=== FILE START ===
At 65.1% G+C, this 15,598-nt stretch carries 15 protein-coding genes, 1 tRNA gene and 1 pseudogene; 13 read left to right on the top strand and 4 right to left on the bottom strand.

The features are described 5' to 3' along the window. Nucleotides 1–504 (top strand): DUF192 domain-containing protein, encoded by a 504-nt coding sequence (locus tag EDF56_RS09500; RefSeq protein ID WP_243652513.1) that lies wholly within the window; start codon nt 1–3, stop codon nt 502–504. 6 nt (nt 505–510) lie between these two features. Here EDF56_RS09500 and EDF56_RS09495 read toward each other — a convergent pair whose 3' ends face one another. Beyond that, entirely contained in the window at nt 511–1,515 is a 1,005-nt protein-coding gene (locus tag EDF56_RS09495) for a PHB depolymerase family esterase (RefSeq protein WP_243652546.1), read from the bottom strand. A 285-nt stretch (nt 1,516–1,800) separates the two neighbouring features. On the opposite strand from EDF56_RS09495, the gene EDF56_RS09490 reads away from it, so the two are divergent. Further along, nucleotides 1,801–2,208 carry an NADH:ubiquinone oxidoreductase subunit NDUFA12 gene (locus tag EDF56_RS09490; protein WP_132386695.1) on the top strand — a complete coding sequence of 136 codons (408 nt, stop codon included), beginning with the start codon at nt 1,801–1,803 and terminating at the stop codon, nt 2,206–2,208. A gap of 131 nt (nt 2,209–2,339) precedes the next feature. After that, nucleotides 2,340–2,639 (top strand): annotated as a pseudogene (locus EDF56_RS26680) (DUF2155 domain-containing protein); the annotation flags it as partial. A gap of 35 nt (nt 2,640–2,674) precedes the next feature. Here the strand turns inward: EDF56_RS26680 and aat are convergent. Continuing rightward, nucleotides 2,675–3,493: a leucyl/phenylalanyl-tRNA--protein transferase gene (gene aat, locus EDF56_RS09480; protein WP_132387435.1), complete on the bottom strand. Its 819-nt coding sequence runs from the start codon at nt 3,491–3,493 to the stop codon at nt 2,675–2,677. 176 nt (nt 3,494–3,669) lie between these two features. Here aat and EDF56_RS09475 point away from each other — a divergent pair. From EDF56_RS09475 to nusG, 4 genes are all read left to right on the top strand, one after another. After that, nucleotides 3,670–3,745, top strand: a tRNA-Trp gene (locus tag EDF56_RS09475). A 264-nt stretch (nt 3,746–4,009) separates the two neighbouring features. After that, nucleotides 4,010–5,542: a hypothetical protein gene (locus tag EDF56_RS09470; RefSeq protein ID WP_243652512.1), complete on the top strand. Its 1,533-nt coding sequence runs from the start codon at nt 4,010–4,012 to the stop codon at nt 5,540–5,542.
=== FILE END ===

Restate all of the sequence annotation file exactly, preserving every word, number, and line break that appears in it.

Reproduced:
At 65.1% G+C, this 15,598-nt stretch carries 15 protein-coding genes, 1 tRNA gene and 1 pseudogene; 13 read left to right on the top strand and 4 right to left on the bottom strand.

The features are described 5' to 3' along the window. Nucleotides 1–504 (top strand): DUF192 domain-containing protein, encoded by a 504-nt coding sequence (locus tag EDF56_RS09500; RefSeq protein ID WP_243652513.1) that lies wholly within the window; start codon nt 1–3, stop codon nt 502–504. 6 nt (nt 505–510) lie between these two features. Here EDF56_RS09500 and EDF56_RS09495 read toward each other — a convergent pair whose 3' ends face one another. Beyond that, entirely contained in the window at nt 511–1,515 is a 1,005-nt protein-coding gene (locus tag EDF56_RS09495) for a PHB depolymerase family esterase (RefSeq protein WP_243652546.1), read from the bottom strand. A 285-nt stretch (nt 1,516–1,800) separates the two neighbouring features. On the opposite strand from EDF56_RS09495, the gene EDF56_RS09490 reads away from it, so the two are divergent. Further along, nucleotides 1,801–2,208 carry an NADH:ubiquinone oxidoreductase subunit NDUFA12 gene (locus tag EDF56_RS09490; protein WP_132386695.1) on the top strand — a complete coding sequence of 136 codons (408 nt, stop codon included), beginning with the start codon at nt 1,801–1,803 and terminating at the stop codon, nt 2,206–2,208. A gap of 131 nt (nt 2,209–2,339) precedes the next feature. After that, nucleotides 2,340–2,639 (top strand): annotated as a pseudogene (locus EDF56_RS26680) (DUF2155 domain-containing protein); the annotation flags it as partial. A gap of 35 nt (nt 2,640–2,674) precedes the next feature. Here the strand turns inward: EDF56_RS26680 and aat are convergent. Continuing rightward, nucleotides 2,675–3,493: a leucyl/phenylalanyl-tRNA--protein transferase gene (gene aat, locus EDF56_RS09480; protein WP_132387435.1), complete on the bottom strand. Its 819-nt coding sequence runs from the start codon at nt 3,491–3,493 to the stop codon at nt 2,675–2,677. 176 nt (nt 3,494–3,669) lie between these two features. Here aat and EDF56_RS09475 point away from each other — a divergent pair. From EDF56_RS09475 to nusG, 4 genes are all read left to right on the top strand, one after another. After that, nucleotides 3,670–3,745, top strand: a tRNA-Trp gene (locus tag EDF56_RS09475). A 264-nt stretch (nt 3,746–4,009) separates the two neighbouring features. After that, nucleotides 4,010–5,542: a hypothetical protein gene (locus tag EDF56_RS09470; RefSeq protein ID WP_243652512.1), complete on the top strand. Its 1,533-nt coding sequence runs from the start codon at nt 4,010–4,012 to the stop codon at nt 5,540–5,542.